Making a PC secure — truly secure — is incredibly difficult, and no one has ever done a perfect job of it.
Eliminating all security vulnerabilities in your system is simply not within your power, but you can make it a much less-attractive target.
Microsoft’s words and actions sometimes directly contradict each other; in several places, the Windows 7 license agreement prohibits actions that the setup software then allows or even automates.
All Microsoft end-user license agreements suffer from defects, but with Win7, the conflicts, contradictions, and confusion have reached new heights — or depths.
Tools built into every version of Windows let you create customized shutdown shortcuts.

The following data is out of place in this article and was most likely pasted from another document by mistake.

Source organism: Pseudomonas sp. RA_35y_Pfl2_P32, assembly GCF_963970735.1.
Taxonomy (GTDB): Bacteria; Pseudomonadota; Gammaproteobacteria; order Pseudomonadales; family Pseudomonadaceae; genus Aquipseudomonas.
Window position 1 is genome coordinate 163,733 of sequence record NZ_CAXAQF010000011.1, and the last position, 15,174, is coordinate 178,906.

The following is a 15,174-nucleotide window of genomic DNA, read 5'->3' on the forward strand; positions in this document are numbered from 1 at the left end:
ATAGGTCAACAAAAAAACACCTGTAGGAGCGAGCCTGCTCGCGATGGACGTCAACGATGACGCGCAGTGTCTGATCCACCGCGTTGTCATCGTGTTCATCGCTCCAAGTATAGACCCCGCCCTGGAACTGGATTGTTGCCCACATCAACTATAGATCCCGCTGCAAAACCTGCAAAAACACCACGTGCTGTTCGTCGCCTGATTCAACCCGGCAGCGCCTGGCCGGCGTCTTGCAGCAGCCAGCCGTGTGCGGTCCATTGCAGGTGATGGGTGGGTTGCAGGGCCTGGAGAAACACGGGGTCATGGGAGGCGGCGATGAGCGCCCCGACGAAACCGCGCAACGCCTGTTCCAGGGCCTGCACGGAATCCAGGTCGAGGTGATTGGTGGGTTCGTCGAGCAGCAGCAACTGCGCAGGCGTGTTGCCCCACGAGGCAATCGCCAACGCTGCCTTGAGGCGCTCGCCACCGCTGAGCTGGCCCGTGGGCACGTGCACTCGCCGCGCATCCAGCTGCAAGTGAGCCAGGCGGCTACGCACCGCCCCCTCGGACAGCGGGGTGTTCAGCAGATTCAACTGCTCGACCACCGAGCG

It’s easy to add shutdown, reboot, suspend, hibernate, or other options to your desktop — if that’s what you want or need.
Running stairs may be the ultimate poor-man’s Stairmaster, but even for a dog it gets deathly dull — fast. What’s needed is some serious motivation.
In its seemingly never-ending quest for a better Windows, Microsoft simply can’t resist tinkering with — and sometimes completely removing — features that many of us loved.
If you find yourself tripping over new Windows 7 features or missing favorite old ones, I’ve got some tips that will come to your rescue.
More than 33,000 new members have signed up to use the Lounge discussion board since it moved to our domain name last November, and they and the 20,000 existing Loungers have been posting a flurry of useful tips.
Beginning this week, our newsletter’s new “Lounge Life” column will highlight the best new topics and the most-interesting questions posted.